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The Handoff

November 9, 2021
Civility February 14, 2019

“After the death of Moses the servant of the Lord, the Lord said to Joshua son of Nun, Moses’ aide: ‘Moses my servant is dead. Now then, you and all these people, get ready to cross the Jordan River into the land I am about to give to them—to the Israelites’” (Joshua 1:1-2, NIV).

Edvin and Bona Selmani are friends of mine, more like brother and sister. They are both physicians in Albania, and we have known them for many years. For more than 25 years I and many American Christian healthcare professionals have been committed to educational evangelism in Albania with a ministry called Albanian Health Fund (AHF), a close partner to CMDA’s Medical Education International. The Selmanis were very young when we started. They matured in their faith through their local churches and the Christian student ministry, where they were leaders. They spent months in my home, with Edvin sharpening his skills in orthopedic surgery and Bona in transfusion medicine. Edvin is now a highly respected orthopedic surgeon and faculty member of the Medical University in Tirana. This year Bona became the leader of MDKSH, Albania’s version of CMDA for physicians. This year Edvin has become the first Albanian to lead AHF as president.

Christianity is generational; I thank God my children and grandchildren follow the same Christ whom I love and follow. If there is nothing else of value that I leave behind when God calls me home, they will be enough.

Christian ministry is generational as well. Most of us are called into special tasks for God during our lives. When I returned from the Nigerian mission field, I heard God clearly call me to the awesome and difficult task of learning how to becoming a Christian doctor. God later gave me tasks of teaching in my church, the AHF mission, a time with CMDA in campus and community ministry and now the task of teaching fellows and caring for veterans with cancer. It’s the same for all of us, whatever God’s specific plan looks like. He calls some to do a lot, and all to “be like Christ” a lot. If we have not heard and followed God’s call (most often to become all He created us to be, right where we are), we are probably not listening well.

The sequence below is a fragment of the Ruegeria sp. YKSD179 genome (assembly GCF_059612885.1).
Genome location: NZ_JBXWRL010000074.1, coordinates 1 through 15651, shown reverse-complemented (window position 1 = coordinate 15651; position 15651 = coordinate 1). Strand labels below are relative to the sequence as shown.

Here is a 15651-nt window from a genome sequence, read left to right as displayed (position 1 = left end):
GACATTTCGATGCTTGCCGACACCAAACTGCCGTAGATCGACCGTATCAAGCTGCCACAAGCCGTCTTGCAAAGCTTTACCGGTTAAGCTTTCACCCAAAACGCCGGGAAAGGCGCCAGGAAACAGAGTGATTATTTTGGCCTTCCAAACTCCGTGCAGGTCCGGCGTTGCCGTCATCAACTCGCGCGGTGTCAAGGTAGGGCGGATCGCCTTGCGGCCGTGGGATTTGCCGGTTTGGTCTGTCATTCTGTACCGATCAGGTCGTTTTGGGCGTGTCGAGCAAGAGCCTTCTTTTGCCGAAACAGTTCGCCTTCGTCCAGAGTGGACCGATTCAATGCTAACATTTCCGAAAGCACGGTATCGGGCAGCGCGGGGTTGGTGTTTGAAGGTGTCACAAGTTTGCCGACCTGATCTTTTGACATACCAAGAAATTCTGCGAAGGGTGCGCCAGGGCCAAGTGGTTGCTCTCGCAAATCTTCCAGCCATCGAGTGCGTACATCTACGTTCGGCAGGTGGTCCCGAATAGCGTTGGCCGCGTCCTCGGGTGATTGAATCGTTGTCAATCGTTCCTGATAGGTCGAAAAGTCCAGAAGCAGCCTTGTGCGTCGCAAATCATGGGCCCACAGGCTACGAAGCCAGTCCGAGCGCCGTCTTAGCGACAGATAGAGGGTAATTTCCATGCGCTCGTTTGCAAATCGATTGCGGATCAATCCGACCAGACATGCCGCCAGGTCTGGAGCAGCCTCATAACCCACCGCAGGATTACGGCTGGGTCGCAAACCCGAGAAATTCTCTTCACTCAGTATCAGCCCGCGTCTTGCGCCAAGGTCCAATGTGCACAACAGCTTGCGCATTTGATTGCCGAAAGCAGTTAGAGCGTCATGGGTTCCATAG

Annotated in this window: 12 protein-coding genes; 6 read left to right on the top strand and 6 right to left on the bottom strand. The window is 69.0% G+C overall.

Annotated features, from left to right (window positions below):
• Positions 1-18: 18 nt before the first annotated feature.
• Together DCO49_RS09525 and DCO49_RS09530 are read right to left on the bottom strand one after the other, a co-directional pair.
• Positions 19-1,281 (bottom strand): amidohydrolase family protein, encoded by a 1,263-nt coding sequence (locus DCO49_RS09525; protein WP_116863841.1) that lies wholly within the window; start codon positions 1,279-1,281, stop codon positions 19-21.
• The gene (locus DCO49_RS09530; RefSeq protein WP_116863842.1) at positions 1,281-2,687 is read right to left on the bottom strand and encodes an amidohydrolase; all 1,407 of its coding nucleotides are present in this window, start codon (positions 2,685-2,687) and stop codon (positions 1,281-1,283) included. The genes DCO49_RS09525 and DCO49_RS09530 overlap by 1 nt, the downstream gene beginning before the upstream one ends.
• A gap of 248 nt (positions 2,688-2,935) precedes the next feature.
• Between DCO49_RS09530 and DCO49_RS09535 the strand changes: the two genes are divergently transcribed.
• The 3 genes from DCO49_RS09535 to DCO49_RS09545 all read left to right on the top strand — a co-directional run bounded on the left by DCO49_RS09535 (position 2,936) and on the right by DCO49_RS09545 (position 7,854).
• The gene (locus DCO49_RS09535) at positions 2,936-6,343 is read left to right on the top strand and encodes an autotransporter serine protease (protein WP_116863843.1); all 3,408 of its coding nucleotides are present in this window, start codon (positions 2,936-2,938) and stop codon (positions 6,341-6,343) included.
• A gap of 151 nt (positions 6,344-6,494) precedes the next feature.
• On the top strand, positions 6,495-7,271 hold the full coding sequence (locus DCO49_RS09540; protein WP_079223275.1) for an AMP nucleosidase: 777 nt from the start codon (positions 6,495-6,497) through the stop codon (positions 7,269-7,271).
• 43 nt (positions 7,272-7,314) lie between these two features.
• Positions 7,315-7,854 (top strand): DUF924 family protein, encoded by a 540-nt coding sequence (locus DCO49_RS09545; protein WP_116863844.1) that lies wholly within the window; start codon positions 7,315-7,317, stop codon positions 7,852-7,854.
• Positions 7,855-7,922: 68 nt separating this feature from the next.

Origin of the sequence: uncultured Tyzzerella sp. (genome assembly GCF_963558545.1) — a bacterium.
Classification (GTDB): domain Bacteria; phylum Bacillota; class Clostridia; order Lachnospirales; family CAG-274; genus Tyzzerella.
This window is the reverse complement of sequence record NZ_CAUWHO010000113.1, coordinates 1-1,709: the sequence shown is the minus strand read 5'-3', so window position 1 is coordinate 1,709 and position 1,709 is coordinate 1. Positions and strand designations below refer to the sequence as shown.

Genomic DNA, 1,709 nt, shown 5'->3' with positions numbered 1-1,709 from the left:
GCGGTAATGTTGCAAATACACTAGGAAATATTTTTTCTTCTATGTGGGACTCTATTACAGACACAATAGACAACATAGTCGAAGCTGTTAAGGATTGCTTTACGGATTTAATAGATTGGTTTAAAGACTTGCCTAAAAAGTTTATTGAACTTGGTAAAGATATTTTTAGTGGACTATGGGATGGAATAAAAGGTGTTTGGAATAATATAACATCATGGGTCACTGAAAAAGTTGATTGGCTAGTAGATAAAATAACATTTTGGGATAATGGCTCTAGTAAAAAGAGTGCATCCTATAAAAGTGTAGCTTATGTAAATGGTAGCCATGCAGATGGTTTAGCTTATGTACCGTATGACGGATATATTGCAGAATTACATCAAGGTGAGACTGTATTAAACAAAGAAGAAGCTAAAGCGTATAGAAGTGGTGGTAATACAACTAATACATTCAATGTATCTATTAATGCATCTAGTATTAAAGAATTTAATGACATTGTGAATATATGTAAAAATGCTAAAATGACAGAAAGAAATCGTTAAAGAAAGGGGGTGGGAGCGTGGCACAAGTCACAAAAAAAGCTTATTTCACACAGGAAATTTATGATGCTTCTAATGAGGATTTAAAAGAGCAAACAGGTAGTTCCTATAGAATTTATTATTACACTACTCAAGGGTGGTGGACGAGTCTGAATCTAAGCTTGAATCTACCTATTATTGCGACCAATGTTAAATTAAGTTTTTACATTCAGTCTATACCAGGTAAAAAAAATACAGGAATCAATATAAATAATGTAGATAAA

When God calls, there comes the glorious (and sometimes painful) task of serving. And then, with every call there comes a time when our part in the mission is completed; either the mission is completed, or we hand it off to another. When that time comes, the call to let go is just as purposeful as the call to accept the assignment. This completion of God’s call must be approached with deep reverence and a sincere searching for God’s will.

There are the dangers both in letting go too easily and holding on too tightly. We must never let fatigue, or danger, or self-indulgence allow us to drop God’s task too early. We must never let our pride allow us to hold on when God wishes to hand it off to another. His wisdom, for His purpose, is always better than ours—and thank God for that.

May God bless Edvin and Bona as He transfers the leadership of AHF to those who love more and understand better the country to which He called us Americans so many years ago.

Dear Father,
Thank You for the blessing of allowing us to work with You and Your church in bringing glory to Christ. Thank You for the handoffs You choose for all of Your missions in this world.

Al Weir, MD

Al Weir, MD

After leaving academic medicine, Dr. Weir served in private practice at the West Clinic in Memphis, Tennessee from 1991-2005 before joining the CMDA staff as Vice President of Campus & Community Ministries where he served for three years from 2005-2008. He is presently Professor of Medicine at the University of Tennessee Health Science Center and Program Director for the Hematology/Oncology fellowship program. He is also President of Albanian Health Fund, an educational ministry to Albania where he has been serving for 20 years. He is the author of two books: When Your Doctor Has Bad News and Practice by the Book. Dr. Weir’s work has also been published in many medical journals and other publications. Al and his wife Becky live in Memphis, Tennessee, and they have three children and three grandchildren. Dr. Weir is currently serving on CMDA's Board of Trustees.

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